The famous Cognac region of France lies just north of the vineyards of Bordeaux. Its vineyard area is divided into six growing areas, with the most notable and famous of
these being Grande Champagne and Petite Champagne – although these terms have nothing to do with the region of Champagne, their connection comes about through the high
chalk content in the soils.
There is a certain mystique surrounding the relative qualities of Cognac and many people feel that because it is a perceived ‘luxury good’ when they purchase any
bottle with the word ‘Cognac’ on the label it will be of exceptional quality; please note that this is not necessarily the case!
In Cognac terms the quality depends almost entirely on the length of time they have been aged and then classified accordingly. As a brief insight in to what to look out for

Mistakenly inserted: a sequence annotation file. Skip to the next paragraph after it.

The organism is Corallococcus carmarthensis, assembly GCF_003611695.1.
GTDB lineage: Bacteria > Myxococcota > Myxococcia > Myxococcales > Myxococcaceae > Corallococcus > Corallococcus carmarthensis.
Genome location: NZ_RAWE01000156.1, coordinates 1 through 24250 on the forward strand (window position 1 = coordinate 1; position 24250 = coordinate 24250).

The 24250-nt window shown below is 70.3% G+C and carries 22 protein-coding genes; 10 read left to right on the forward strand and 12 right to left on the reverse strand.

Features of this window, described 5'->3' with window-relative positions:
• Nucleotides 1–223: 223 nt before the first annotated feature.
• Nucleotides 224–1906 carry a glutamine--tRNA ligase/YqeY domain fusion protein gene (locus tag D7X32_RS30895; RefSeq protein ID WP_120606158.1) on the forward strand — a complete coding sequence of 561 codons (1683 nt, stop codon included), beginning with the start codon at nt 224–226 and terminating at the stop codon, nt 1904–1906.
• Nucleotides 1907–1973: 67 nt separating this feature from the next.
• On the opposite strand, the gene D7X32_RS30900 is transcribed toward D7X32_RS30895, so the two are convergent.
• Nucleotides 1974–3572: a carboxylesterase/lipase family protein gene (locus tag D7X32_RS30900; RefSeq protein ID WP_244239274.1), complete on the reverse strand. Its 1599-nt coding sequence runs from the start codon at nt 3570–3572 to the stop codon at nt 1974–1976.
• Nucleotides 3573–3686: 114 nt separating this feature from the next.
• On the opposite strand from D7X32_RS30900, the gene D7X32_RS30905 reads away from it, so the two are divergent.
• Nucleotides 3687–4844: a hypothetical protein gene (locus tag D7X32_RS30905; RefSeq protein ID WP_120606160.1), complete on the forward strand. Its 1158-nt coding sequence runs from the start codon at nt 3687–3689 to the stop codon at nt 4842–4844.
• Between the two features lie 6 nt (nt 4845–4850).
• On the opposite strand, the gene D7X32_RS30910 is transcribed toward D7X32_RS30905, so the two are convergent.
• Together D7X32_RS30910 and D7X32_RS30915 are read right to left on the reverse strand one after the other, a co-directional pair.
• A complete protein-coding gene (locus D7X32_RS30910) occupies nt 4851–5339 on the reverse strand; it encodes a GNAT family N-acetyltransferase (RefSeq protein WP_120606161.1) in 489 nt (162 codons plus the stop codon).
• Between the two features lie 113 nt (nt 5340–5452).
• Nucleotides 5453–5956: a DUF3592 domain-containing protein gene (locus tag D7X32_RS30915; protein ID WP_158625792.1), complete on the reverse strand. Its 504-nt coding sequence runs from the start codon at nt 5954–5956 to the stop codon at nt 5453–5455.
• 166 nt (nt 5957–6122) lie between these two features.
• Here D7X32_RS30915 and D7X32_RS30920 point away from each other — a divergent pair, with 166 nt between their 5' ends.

here are the basics:
At the bottom of the ladder is VS or perhaps more commonly known as three-star, denoted by three stars on the label. This may contain brandies as young as two years
The next stage up is VSOP - Very Special (or Superior) Old Pale; an old English term denoting a particularly fine, yet pale cognac. The spirit in these cognacs must have
been aged in wood for a minimum of four years.
Those that have been blended from minimum six-year-old cognacs may be entitled XO with many houses generally using much older blends.